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How did Nashville get to be the ‘It’ City? Our timeline is full of ‘it.’

How We Became the Bomb

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Like most everyone we know, we've had something on our minds lately: Henri Bergson's principle of duration. Especially the part where the French philosopher concludes that the instant you start to take stock of a moment — the great time you're having at a party, the romantic night you hope will never end, the season finale of Duck Dynasty — you kill it. You've already started processing it and filing it away, which means you've effectively stopped living it. Sure, you can cherish, appraise and fondle it in memory. But the moment's gone, and you've already moved on to the next moment.

So it was with mixed feelings last month that we saw The New York Times declare Nashville an "It" City. "Here in a city once embarrassed by its Grand Ole Opry roots," Kim Severson wrote, "a place that sat on the sidelines while its Southern sisters boomed economically, it is hard to find a resident who does not break into the goofy grin of the newly popular when the subject of Nashville's status comes up."

Dammit, we were just getting used to the past year's proliferating mass-media profiles, the travel-section tip-offs and paratrooped-in guides to the city. We'd happily have watched for years as they kept discovering Music City has more than country music, or food besides drumsticks. Bergson's not around to ask anymore, but we worried: Now that the Times says we've arrived, does that really mean we've departed?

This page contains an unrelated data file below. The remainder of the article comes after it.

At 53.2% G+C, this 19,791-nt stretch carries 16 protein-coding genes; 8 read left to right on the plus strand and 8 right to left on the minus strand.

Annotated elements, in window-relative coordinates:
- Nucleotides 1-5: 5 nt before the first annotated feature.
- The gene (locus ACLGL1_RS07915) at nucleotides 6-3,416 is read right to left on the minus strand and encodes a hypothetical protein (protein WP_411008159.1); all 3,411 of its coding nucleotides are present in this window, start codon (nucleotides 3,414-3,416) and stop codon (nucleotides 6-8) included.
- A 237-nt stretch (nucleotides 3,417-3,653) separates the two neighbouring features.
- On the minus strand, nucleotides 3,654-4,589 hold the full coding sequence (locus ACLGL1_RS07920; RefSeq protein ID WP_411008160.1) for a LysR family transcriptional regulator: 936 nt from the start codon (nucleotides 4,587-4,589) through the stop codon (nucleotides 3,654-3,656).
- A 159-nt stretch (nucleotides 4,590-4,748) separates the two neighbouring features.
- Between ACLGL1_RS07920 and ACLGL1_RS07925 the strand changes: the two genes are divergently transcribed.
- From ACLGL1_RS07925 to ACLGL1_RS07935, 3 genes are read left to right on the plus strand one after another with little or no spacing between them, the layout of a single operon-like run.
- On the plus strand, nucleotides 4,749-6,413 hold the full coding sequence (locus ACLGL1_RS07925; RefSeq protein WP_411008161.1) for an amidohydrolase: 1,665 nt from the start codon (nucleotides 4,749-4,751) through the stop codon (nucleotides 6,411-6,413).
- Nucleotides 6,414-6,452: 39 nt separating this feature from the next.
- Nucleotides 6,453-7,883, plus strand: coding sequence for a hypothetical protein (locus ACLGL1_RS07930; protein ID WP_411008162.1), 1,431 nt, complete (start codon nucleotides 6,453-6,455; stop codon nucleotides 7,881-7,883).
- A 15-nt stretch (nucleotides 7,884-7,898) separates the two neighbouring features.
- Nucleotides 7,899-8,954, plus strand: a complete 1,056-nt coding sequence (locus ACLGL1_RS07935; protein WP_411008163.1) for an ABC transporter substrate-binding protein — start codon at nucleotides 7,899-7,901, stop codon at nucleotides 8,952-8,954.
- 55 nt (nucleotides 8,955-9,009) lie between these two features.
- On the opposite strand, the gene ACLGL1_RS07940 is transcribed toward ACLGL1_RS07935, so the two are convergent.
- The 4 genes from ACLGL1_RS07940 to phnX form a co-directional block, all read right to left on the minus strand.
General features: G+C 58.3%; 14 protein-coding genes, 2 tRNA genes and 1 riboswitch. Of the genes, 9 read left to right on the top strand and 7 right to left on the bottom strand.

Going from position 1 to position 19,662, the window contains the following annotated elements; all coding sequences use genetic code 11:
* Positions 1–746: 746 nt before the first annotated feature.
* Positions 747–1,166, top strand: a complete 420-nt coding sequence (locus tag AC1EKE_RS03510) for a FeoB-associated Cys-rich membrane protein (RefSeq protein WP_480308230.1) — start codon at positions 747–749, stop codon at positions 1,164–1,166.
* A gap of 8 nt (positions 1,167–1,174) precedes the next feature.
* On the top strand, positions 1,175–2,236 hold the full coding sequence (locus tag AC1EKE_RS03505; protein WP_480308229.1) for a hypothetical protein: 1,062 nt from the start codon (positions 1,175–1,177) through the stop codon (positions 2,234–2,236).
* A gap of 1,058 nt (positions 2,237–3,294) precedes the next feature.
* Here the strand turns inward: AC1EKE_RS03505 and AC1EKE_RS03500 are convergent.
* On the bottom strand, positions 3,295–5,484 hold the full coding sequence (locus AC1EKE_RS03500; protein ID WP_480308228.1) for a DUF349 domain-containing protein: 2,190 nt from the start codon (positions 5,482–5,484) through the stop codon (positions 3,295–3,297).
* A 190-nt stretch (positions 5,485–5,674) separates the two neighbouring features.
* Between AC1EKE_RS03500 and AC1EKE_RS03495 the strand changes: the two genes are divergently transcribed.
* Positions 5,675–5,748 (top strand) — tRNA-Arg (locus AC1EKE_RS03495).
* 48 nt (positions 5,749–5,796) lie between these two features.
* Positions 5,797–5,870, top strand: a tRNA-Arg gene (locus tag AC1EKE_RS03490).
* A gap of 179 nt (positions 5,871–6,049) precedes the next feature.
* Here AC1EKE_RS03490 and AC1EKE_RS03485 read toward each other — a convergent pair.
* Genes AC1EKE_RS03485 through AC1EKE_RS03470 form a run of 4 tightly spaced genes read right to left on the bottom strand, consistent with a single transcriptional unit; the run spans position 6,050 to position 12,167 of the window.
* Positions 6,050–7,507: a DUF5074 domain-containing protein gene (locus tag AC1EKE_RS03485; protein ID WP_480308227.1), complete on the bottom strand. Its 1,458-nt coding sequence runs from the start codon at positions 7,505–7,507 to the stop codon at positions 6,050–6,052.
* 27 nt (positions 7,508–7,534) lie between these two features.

Once we started thinking about it, we realized the Times had done us a favor. Now we can concentrate on the things that make a city something more than a passing fad. Nashville author John Egerton said as much when he told the Times, "We ought to be paying more attention to how many people we have who are ill-fed and ill-housed and ill-educated."

But now that the moment has been effectively captured for us, in one swoop of the Grey Lady's butterfly net, we might as well take the opportunity to pin down what's happened. We decided to make a timeline of events that charts our path to ... er, Itness. The more we looked, the farther back we kept going. The cool event that puts us on the map in 2012 might have its roots a decade beyond, or earlier. Way, waay earlier.

Some things occur to us as we scan the results. One, some twangy dudes playing hillbilly music on Lower Broad in the '90s had more impact downtown than a multi-million-dollar development blocks away on Church Street. Two, today's ballyhooed chain is tomorrow's Sam Ridley Parkway McDonald's. Three, the things that ultimately made us "It" were here all along. Jack White, a born ambassador, was undoubtedly the catalyst for a lot of media attention — but what led him here?

Follow now along with us, and see if you can pinpoint exactly where "It" happens ....

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